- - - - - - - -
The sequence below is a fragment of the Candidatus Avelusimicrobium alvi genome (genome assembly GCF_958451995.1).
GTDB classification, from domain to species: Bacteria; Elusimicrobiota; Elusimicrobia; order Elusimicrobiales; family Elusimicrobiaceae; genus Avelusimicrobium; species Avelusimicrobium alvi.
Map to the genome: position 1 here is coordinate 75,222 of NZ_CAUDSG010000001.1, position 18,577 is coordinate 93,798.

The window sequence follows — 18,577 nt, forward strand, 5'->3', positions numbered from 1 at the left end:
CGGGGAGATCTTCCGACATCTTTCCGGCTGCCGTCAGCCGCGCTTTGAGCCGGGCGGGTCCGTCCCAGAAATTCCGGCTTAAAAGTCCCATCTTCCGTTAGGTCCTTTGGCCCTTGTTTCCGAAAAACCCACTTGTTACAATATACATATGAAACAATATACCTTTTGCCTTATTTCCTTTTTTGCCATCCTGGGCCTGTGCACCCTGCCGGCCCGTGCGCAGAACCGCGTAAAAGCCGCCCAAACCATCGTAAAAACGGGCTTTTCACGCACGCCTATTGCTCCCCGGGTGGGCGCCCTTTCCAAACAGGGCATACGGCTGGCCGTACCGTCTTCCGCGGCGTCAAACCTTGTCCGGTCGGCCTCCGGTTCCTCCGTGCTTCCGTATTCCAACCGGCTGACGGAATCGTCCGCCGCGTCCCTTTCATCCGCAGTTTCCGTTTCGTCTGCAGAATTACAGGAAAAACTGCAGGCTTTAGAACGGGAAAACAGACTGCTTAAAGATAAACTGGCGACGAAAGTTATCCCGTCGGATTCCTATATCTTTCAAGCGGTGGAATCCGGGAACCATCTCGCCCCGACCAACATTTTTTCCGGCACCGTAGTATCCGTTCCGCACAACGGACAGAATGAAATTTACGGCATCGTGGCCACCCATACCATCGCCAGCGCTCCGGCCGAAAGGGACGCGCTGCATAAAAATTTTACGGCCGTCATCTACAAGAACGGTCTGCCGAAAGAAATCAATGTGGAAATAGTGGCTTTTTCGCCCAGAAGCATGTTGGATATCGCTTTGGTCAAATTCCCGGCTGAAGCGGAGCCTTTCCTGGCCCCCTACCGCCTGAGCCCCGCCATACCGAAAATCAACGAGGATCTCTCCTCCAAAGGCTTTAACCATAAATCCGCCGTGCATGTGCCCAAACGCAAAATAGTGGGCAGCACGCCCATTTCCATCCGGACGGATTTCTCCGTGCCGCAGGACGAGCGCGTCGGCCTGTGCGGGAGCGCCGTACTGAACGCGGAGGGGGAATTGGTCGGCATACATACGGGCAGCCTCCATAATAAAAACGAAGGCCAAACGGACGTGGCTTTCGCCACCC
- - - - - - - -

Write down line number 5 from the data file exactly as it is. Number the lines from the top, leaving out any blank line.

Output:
CGGGGAGATCTTCCGACATCTTTCCGGCTGCCGTCAGCCGCGCTTTGAGCCGGGCGGGTCCGTCCCAGAAATTCCGGCTTAAAAGTCCCATCTTCCGTTAGGTCCTTTGGCCCTTGTTTCCGAAAAACCCACTTGTTACAATATACATATGAAACAATATACCTTTTGCCTTATTTCCTTTTTTGCCATCCTGGGCCTGTGCACCCTGCCGGCCCGTGCGCAGAACCGCGTAAAAGCCGCCCAAACCATCGTAAAAACGGGCTTTTCACGCACGCCTATTGCTCCCCGGGTGGGCGCCCTTTCCAAACAGGGCATACGGCTGGCCGTACCGTCTTCCGCGGCGTCAAACCTTGTCCGGTCGGCCTCCGGTTCCTCCGTGCTTCCGTATTCCAACCGGCTGACGGAATCGTCCGCCGCGTCCCTTTCATCCGCAGTTTCCGTTTCGTCTGCAGAATTACAGGAAAAACTGCAGGCTTTAGAACGGGAAAACAGACTGCTTAAAGATAAACTGGCGACGAAAGTTATCCCGTCGGATTCCTATATCTTTCAAGCGGTGGAATCCGGGAACCATCTCGCCCCGACCAACATTTTTTCCGGCACCGTAGTATCCGTTCCGCACAACGGACAGAATGAAATTTACGGCATCGTGGCCACCCATACCATCGCCAGCGCTCCGGCCGAAAGGGACGCGCTGCATAAAAATTTTACGGCCGTCATCTACAAGAACGGTCTGCCGAAAGAAATCAATGTGGAAATAGTGGCTTTTTCGCCCAGAAGCATGTTGGATATCGCTTTGGTCAAATTCCCGGCTGAAGCGGAGCCTTTCCTGGCCCCCTACCGCCTGAGCCCCGCCATACCGAAAATCAACGAGGATCTCTCCTCCAAAGGCTTTAACCATAAATCCGCCGTGCATGTGCCCAAACGCAAAATAGTGGGCAGCACGCCCATTTCCATCCGGACGGATTTCTCCGTGCCGCAGGACGAGCGCGTCGGCCTGTGCGGGAGCGCCGTACTGAACGCGGAGGGGGAATTGGTCGGCATACATACGGGCAGCCTCCATAATAAAAACGAAGGCCAAACGGACGTGGCTTTCGCCACCC